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Image Entertainment presents
Cow Town (1950)

"With barbed wire we can keep our herds where we want 'em, rotatin' our ranges, feedin' our stock the way they should be fed."
- Gene Autry (Himself)

Review By: Mark Zimmer   
Published: May 25, 2004

Stars: Gene Autry, Champion, Gail Davis, Harry Shannon, Jock O'Mahoney
Other Stars: Clark "Buddy" Burroughs, Harry Harvey, Steve Darrell, Sandy Sanders, Ralph Sanford
Director: John English

Manufacturer: Deluxe
MPAA Rating: Not Rated for (violence)
Run Time: 01h:10m:54s
Release Date: May 25, 2004
UPC: 014381231120
Genre: western

Image Transfer
Audio Transfer
B B+B+B C+

DVD Review

It's often said that few things made a bigger difference in the making of the American West than Joseph Glidden's invention of barbed wire. Through the adoption of that device, the giant cattle drives were no more, the giant herds of buffalo were doomed and everything else would change with them. This picture takes the real life revolution created by barbed wire and uses it effectively as the basis for a better-than-usual Western, which instead of the usual present-day Autry yarn sticks Gene back in the 19th century.

The story takes place around a cow town called, well, Cow Town. Gene is having trouble with rustlers, and sees this newfangled barbed wire as his salvation. The other ranchers are pretty skeptical, and when their cattle turn up injured they turn to a range war as they sabotage Gene's fences. But Gene soon deduces that some third parties are behind the trouble, for reasons of their own, but he can't convince the others, led by Ginger Kirby (Gail Davis).

Having a meatier subject matter really helps this rise above B-western status. There are serious issues at work, including the implications of barbed wire putting cowhands out of work, since far fewer men will be necessary to keep tabs on the herd. I'm not sure that I accept the revisionist history that's on display here; my recollection is that fences were preferred by sheepherders and not by cattlemen, though this picture suggests the contrary. The violence is surprisingly harsh for an Autry program, though as expected, there's no gore. The action is pretty well done, with some effective location shooting and even some dramatic stampede sequences. One of the best bits is the confrontation between Autry and the cowhands, led by Ted Jeffrey (stunt man Jock O'Mahoney), climaxing in a wild chase on a buckboard short a couple of wheels. Autry's steed, Champion, billed here (as usual) as World's Wonder Horse, gets to actually show his stuff for a change as he defends Autry in a fight.

The romance between Autry and co-star Gail Davis is toned way down in this outing; she spends much of the running time pointing a rifle at him and telling him to stop trespassing on her land. At one point she even exhorts one of the men to murder Autry, and not in a joking or sarcastic manner either. The supporting cast is pretty nondescript, though Ralph Sanford as the opportunistic general store owner Martin Dalrymple gets in a few good moments as he vacillates between making a buck on barbed wire and earning the enmity of the other half of the ranchers.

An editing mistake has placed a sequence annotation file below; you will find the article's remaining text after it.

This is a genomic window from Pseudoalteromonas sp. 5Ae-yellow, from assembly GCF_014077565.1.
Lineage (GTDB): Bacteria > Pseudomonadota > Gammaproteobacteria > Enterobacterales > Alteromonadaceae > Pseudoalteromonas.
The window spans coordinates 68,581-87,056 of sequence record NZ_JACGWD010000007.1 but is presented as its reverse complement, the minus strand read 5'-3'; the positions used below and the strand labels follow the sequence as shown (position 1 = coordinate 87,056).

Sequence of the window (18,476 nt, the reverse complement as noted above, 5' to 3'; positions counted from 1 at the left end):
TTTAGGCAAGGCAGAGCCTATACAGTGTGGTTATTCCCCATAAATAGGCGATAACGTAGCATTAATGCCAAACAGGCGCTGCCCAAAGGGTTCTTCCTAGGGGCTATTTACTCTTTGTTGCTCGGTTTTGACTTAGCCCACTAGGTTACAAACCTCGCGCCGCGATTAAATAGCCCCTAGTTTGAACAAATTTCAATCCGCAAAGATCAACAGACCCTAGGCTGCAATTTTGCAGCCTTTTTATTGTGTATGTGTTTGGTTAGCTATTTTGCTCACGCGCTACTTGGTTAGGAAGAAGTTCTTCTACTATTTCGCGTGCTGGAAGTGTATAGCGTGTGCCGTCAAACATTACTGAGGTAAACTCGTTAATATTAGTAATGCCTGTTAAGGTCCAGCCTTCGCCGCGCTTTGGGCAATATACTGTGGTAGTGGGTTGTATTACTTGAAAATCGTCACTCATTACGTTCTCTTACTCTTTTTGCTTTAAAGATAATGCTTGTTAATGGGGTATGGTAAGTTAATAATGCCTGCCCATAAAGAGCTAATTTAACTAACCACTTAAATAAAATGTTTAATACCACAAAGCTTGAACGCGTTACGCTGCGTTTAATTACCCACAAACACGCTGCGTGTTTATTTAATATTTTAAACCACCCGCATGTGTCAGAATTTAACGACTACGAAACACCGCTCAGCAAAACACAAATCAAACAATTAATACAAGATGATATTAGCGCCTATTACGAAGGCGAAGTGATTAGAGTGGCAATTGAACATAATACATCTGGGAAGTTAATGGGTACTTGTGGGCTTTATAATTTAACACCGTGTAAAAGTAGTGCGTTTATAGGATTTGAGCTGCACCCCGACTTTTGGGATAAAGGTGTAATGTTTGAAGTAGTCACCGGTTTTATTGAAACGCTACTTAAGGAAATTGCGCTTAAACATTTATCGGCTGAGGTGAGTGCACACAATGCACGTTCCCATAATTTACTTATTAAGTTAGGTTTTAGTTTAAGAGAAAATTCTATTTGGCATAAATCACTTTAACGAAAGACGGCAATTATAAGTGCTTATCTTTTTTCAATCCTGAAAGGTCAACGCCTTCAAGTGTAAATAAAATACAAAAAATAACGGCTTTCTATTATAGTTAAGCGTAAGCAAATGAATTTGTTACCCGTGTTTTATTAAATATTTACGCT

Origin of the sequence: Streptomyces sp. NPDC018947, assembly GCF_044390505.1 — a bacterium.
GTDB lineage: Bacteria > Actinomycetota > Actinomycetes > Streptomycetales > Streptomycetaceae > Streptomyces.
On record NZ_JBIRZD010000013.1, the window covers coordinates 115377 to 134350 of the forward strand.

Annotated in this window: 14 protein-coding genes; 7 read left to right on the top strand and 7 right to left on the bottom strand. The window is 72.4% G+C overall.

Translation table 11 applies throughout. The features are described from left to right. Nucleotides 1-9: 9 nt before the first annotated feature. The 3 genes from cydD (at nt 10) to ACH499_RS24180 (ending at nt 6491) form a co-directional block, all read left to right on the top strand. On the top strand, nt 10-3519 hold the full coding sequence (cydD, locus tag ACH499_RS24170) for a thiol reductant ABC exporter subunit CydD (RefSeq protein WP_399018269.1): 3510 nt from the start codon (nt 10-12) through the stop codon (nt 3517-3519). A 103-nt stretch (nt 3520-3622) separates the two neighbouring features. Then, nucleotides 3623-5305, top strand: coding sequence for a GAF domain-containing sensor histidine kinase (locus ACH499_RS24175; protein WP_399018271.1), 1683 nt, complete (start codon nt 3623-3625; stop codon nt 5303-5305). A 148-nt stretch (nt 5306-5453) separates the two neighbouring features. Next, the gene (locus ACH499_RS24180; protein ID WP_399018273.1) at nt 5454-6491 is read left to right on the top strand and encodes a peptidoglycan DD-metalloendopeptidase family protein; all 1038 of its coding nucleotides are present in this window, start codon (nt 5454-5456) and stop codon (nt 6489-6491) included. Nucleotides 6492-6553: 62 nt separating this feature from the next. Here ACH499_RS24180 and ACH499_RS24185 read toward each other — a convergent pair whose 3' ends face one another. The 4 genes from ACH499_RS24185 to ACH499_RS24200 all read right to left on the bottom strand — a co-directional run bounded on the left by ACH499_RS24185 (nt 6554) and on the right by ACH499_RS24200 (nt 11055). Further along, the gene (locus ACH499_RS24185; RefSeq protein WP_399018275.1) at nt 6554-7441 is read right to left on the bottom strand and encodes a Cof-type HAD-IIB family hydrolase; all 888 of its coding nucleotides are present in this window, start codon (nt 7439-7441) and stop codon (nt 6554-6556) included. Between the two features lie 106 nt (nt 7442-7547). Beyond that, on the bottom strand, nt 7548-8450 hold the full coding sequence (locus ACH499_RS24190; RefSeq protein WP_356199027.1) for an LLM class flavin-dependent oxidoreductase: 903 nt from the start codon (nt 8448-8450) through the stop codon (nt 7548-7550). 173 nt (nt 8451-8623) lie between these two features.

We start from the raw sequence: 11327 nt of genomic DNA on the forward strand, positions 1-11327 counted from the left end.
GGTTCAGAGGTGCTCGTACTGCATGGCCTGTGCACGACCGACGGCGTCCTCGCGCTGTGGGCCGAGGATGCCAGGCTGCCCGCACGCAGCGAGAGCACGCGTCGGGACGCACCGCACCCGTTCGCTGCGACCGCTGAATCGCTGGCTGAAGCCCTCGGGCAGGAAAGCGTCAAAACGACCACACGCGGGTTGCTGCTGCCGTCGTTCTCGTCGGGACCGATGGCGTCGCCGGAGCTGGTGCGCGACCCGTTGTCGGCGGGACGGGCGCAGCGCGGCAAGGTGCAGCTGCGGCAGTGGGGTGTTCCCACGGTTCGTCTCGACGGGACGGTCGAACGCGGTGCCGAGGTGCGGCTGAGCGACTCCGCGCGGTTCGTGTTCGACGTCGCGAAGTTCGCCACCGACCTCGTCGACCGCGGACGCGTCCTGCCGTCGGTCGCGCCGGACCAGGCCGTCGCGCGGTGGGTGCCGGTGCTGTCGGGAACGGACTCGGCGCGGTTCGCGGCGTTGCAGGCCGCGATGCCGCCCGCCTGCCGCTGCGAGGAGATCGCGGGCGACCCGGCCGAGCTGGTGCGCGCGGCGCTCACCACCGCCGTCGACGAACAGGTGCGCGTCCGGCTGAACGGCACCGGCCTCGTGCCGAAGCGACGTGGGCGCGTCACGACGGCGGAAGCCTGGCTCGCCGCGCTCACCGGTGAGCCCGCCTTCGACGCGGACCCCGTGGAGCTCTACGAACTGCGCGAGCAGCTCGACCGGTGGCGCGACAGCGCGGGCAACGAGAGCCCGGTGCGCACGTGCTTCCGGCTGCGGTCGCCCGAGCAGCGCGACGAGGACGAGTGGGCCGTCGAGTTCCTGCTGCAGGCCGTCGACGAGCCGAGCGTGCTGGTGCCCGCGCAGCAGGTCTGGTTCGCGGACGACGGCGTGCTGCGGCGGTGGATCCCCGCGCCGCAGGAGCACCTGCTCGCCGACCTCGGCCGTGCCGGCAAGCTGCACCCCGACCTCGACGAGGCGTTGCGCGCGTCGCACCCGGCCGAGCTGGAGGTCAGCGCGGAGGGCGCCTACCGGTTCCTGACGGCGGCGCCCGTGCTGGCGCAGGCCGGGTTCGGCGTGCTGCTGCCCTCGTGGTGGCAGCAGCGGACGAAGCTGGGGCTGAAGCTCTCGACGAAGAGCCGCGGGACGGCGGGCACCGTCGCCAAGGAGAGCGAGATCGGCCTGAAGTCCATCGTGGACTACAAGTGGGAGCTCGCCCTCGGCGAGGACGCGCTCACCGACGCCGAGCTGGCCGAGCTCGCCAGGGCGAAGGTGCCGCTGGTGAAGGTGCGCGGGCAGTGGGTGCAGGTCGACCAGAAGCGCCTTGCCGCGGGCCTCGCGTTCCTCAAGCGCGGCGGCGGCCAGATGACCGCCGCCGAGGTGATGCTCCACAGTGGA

The songs this time around are almost all old standards: Down in the Valley, Buffalo Gals, Powder Your Face with Sunshine and Bury Me Not on the Lone Prairie. Although the latter uses the familiar words, Autry's melody is a completely unfamiliar one to me.

Rating for Style: B
Rating for Substance: B+


Image Transfer

Aspect Ratio1.33:1 - Full Frame
Original Aspect Ratioyes

Image Transfer Review: As usual, the picture has been restored by the Autry Foundation, and it looks quite good. Hardly any source material flaws are to be seen. Black levels are excellent as are greyscale and detail. As usual fine patterns are problematic, but that's par for the course with NTSC television.

Image Transfer Grade: B+


Audio Transfer

 LanguageRemote Access

Audio Transfer Review: The only track is a 2.0 mono that's suitably clean. The range on the music is very nice, though the library music is a shade tinny. Dialogue is clear throughout and there's hardly any hiss or noise to trouble the viewer.

Audio Transfer Grade: B


Disc Extras

Full Motion menu with music
Scene Access with 16 cues and remote access
Subtitles/Captions in English (closed captions)
Cast and Crew Biographies
Cast and Crew Filmographies
1 Original Trailer(s)
Production Notes
1 Featurette(s)
Packaging: Amaray
Picture Disc
1 Disc
1-Sided disc(s)
Layers: single

Extra Extras:
  1. Radio show
  2. Excerpts from Annie Oakley
  3. Still, poster, lobby card and presskit galleries
Extras Review: The usual store of goodies in the Gene Autry Collection is present here, including the intro with Gene and Pat Buttram from Melody Ranch Theater, the January 21, 1950 radio show, a rerelease trailer, stills, posters and lobby cards (which must be rare since some presented here are pretty beaten up) among other materials. There's also a focus on leading lady Gail Davis, with a bio, filmography and a clip from her television series (produced by Autry) where she starred as Western legend Annie Oakley. Not earth-shaking but, as usual, much better than one has any right to expect.

Extras Grade: C+


Final Comments

Barbed wire is the theme of the hour and it provides a decent setup for Autry. The transfer is quite good and the usual abundant extras are present.


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